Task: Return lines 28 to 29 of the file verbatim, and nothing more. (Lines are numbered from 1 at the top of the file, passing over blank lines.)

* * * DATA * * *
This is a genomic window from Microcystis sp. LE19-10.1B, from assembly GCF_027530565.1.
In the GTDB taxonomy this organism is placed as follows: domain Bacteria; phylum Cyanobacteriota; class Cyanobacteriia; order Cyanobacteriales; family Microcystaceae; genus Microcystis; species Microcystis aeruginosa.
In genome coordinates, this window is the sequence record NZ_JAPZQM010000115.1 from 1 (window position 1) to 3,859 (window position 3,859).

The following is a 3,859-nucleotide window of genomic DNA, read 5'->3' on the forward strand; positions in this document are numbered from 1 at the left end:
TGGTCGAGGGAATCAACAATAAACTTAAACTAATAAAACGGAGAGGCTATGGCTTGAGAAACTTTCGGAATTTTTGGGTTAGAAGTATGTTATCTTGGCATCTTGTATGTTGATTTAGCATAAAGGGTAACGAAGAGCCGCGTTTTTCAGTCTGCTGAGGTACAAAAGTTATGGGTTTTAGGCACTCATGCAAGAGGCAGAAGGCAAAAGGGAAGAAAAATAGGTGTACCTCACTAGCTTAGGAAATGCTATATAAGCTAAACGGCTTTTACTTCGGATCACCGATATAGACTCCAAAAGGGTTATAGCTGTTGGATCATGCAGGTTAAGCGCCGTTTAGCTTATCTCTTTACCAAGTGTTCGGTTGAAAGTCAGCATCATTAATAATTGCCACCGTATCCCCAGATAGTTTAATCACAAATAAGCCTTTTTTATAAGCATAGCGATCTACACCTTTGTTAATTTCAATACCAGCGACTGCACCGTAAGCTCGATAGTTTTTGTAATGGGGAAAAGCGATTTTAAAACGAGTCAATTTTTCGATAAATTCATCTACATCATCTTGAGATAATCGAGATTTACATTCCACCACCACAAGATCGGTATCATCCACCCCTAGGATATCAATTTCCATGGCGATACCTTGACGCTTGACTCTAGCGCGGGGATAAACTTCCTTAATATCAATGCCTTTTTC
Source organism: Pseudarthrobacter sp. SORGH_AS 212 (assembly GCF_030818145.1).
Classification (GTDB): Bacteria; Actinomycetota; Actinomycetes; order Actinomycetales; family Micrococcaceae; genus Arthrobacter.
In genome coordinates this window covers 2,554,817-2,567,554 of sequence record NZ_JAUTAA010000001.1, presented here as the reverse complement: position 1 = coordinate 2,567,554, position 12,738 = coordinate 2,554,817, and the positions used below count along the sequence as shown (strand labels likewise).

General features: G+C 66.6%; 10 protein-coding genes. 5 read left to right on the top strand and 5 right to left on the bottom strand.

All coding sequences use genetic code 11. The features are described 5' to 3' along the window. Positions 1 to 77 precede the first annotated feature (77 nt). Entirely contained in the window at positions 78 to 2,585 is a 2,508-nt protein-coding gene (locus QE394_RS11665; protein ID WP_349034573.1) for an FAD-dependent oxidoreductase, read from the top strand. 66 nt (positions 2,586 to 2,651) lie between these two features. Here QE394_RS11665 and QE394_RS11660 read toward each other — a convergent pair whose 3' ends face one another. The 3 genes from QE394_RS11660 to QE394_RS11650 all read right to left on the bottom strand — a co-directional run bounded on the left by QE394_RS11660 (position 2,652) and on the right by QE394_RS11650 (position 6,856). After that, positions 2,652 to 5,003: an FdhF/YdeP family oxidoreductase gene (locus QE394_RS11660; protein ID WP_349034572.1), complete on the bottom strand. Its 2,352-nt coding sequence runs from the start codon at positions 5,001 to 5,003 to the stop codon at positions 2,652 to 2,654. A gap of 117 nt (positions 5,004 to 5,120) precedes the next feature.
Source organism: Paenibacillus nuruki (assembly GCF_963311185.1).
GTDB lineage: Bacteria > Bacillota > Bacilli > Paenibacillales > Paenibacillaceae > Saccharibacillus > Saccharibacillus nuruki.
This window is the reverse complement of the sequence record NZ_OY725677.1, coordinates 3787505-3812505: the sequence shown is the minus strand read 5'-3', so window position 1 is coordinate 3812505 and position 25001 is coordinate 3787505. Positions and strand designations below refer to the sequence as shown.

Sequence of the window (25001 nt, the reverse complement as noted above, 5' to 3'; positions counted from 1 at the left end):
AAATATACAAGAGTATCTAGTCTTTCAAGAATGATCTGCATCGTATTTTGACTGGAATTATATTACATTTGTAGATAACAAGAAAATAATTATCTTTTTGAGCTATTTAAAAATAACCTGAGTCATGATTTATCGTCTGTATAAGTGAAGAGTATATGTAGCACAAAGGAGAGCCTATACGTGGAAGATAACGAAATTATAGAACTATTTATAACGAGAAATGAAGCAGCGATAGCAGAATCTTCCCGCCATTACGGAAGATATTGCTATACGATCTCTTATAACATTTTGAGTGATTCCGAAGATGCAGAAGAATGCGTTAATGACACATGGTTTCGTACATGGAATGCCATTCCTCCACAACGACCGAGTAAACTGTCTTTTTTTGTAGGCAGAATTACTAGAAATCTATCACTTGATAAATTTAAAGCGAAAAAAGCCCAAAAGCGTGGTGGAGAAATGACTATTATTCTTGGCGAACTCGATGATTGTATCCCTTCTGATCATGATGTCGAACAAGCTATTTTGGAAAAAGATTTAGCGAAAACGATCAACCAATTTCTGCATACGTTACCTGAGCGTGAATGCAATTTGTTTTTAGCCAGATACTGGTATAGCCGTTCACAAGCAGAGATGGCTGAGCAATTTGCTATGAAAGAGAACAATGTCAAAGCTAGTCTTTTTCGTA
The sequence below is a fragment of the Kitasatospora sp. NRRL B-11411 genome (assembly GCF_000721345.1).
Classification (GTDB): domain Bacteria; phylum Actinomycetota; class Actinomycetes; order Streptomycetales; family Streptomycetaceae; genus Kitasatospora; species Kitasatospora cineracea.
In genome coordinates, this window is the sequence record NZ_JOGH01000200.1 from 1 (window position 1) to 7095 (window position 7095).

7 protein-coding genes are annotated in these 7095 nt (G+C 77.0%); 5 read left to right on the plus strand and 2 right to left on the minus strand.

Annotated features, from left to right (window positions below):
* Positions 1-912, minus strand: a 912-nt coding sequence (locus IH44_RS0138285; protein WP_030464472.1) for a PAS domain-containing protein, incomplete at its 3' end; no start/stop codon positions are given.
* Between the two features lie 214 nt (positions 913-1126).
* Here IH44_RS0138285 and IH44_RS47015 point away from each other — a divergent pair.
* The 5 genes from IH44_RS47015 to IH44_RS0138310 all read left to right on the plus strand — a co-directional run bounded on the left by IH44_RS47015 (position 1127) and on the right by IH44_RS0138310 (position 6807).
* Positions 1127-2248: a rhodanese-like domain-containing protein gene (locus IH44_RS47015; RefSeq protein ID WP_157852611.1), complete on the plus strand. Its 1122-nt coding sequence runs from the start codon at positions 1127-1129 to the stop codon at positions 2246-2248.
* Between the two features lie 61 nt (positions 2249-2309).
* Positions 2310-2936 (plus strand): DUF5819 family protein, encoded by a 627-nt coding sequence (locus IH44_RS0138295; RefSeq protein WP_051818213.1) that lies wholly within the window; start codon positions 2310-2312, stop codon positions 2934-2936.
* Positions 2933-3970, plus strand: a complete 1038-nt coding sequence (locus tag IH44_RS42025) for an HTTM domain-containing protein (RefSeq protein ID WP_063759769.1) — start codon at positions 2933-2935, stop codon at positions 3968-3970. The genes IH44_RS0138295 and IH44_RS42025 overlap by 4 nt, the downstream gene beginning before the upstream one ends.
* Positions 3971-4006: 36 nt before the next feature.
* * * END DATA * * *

* Positions 2933-3970, plus strand: a complete 1038-nt coding sequence (locus tag IH44_RS42025) for an HTTM domain-containing protein (RefSeq protein ID WP_063759769.1) — start codon at positions 2933-2935, stop codon at positions 3968-3970. The genes IH44_RS0138295 and IH44_RS42025 overlap by 4 nt, the downstream gene beginning before the upstream one ends.
* Positions 3971-4006: 36 nt before the next feature.